Michael Kelly: Most of us have a good dose of empathy. Ghosts are mostly born from trauma or tragedy. When they return, when they haunt us, we still empathize with their circumstance, their condition, whether malevolent or not. It’s an interesting dichotomy — empathy for the dead. Ghosts, you see, aren’t about the dead, they’re about the living.
Spec Can: As a horror author, what frightens you? What inspires your fear?
Michael Kelly: I suspect the things that frighten me – loss and abandonment – are the same things that frighten many writers. My fears are less tangible, perhaps. It isn’t spiders or snakes or dolls or clowns. Those things are creepy, yes, but I am not afraid of them. I fear losing my children, my wife. I fear loneliness and aging. Death. Who doesn’t, on some primal level, fear death?
Spec Can: How does fear inspire your work?
Michael Kelly: It spurs me to write while I’m still among the living.
Spec Can: What mythologies inspire you? What mythical themes and ideas imbue your work?
Michael Kelly: I wouldn’t say any particular mythology inspires me. My fiction is often reality based, psychological in nature, with an emphasis on characters, mostly flawed.
Spec Can: What can horror do that realist fiction can’t?
Michael Kelly: Oh, gosh, that’s a good question. The short answer is ‘I don’t know.’ I think of my fiction as realist. If you say “horror,” a set of readers are going to have certain expectations. Mostly blood and viscera. That’s not me. My definition of horror is broad. “Alien” is a horror movie. “The Road” is a horror novel. Weird fiction that takes an ontological approach can open a new philosophy to some. But realist fiction can do the same. It’s all in the writing.
Spec Can: Why is so much of horror literature fascinated with the body? What can horror reveal about the body?
Michael Kelly: We’re made of blood and bone, skin and gristle, teeth and tissue. These are the fragile vessels that propel us around this fragile world. Bodies give us pleasure and pain in equal amounts. When the body is invaded and hurt, when it is mutilated or begins to erode, when disease attacks, it reminds us of our mortality. But there’s also, to some, something inherently deviant and taboo about seeing unnatural things happening to our bodies. Body horror brings a new level of intimacy to our lives.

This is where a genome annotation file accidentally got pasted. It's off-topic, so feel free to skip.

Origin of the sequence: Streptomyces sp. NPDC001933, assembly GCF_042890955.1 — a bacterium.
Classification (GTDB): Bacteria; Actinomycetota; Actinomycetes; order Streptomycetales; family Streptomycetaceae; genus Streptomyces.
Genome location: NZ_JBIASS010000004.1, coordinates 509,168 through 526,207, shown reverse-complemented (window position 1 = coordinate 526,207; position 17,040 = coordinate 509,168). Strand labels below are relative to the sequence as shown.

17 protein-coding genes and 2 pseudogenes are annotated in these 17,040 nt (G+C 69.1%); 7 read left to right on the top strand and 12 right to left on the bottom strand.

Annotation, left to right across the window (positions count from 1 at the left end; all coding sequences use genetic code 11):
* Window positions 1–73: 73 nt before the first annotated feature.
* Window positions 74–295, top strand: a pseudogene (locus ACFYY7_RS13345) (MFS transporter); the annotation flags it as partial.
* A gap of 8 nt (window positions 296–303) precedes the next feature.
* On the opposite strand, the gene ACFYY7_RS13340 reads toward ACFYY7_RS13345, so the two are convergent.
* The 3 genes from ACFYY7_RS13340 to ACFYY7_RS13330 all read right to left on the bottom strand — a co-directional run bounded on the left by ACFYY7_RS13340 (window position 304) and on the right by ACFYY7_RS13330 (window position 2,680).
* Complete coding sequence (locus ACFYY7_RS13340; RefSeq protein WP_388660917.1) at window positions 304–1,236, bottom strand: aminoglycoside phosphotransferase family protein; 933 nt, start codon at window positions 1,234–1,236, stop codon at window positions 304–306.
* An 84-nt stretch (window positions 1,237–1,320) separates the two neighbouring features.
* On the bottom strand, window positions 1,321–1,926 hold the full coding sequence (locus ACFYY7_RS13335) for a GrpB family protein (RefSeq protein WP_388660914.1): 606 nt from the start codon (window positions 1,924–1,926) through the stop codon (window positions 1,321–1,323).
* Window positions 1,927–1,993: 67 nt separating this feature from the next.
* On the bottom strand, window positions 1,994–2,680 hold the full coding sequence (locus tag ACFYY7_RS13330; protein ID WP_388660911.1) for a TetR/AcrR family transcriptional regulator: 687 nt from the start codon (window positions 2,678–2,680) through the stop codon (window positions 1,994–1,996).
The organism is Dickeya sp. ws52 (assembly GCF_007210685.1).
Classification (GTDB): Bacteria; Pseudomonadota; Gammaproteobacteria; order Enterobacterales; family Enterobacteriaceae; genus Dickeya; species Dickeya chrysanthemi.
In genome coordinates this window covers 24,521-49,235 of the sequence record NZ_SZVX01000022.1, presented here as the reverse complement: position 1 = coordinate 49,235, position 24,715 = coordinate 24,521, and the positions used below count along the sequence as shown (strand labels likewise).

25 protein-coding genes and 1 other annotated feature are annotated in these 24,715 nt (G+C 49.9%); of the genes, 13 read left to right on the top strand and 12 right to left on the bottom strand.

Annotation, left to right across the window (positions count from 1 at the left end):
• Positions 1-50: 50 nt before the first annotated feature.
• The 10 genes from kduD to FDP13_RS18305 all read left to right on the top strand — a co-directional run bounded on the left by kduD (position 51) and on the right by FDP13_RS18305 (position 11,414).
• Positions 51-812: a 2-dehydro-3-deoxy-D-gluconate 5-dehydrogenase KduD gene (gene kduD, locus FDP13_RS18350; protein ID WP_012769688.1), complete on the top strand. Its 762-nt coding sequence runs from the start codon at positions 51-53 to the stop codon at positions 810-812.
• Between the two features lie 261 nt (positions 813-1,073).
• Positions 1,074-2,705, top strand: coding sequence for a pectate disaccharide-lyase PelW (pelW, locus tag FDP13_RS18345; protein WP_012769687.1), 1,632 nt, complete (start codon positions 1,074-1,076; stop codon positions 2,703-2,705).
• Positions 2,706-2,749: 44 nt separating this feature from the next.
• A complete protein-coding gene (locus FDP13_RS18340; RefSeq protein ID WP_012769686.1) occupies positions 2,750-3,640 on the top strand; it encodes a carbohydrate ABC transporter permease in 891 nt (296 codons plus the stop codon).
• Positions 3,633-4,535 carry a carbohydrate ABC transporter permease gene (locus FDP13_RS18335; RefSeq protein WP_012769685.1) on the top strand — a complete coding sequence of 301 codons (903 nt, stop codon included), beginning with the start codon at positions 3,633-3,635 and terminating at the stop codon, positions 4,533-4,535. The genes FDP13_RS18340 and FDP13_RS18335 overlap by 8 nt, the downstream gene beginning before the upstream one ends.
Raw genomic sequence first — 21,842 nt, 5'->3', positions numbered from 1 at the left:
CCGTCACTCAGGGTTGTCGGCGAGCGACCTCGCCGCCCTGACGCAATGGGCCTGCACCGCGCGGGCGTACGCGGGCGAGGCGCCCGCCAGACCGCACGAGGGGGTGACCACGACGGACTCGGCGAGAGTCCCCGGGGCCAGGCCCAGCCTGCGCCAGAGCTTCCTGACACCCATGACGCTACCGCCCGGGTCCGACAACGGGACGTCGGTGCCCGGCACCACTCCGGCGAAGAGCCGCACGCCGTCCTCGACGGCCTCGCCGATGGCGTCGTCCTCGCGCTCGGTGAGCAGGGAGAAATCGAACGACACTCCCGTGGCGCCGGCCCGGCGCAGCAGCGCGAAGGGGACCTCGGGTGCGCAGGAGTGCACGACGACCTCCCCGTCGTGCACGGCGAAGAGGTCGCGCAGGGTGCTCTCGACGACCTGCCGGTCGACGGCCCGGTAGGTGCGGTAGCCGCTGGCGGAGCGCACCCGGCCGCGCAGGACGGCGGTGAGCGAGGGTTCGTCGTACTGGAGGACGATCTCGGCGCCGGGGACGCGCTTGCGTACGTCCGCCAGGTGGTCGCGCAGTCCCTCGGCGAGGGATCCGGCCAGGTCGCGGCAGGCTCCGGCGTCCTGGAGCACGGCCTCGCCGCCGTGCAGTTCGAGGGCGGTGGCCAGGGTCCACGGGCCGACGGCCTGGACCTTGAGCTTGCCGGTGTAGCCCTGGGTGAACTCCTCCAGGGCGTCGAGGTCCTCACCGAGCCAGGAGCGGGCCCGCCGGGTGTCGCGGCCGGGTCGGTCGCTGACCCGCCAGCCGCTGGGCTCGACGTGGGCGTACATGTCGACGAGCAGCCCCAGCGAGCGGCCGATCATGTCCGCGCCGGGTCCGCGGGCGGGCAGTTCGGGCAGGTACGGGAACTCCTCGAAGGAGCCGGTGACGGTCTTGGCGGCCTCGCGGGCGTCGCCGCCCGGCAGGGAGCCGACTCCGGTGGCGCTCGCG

Spec Can: In what ways do you hope your fiction will inspire readers? What do you hope readers will take away from reading your work?
Michael Kelly: Other than what I mentioned further above, I just hope readers enjoy the tales, and that the themes and ideas resonate. Hopefully the stories will linger a little with the reader.
Spec Can: Where do you see Canadian horror going from here? What does the future of Canadian horror look like?
Michael Kelly: Canadian horror fiction is having a renaissance. It’s definitely in a good place, thanks to publishers like ChiZine and EDGE, and authors like Craig Davidson, Gemma Files, Richard Gavin, Sandra Kasturi, Lisa L. Hannett, Helen Marshall, David Nickle, Ian Rogers, Michael Rowe, Simon Strantzas, Tia Travis, and Halli Villegas, to name a few. The future of Canadian dark fiction is bright.
Spec Can: Is there anything further that you would like to add to this interview or any other ideas that you would like to share?
Michael Kelly: Thanks, Derek. I’d just like to point readers to Shadows & Tall Trees, the journal I edit. As a one-person operation it is hard to get the word out. I think lovers of weird and strange fiction will enjoy the journal. As a very small independent press the only way to keep afloat is to sell copies. Issue 5 is now available at all the major online retailers. I do hope you’ll take a look. I guarantee it’ll be worth your time and money. You can find more info and order back copies at:
I want to thank Michael Kelly for this incredible conversation about Canadian Dark Fiction and being willing to share his passion for the dark and the thoughts and speculations that come out of pondering the dark.
“What I like is getting my head turned around. I get off on fresh perceptions, widening horizons, new thoughts, and I like them best when they occur as a process in my own mind, rather than an exposition at which I am a passive spectator/ receiver. What I look for in SF is the story (or verse – occasionallly film – sometimes even essay) conceived and written in a way as to suggest alternatives that will cause me to exercise my own imagination to broaden my own vision. To ask the next question.””
-Judith Merril – Afterward (Tesseracts)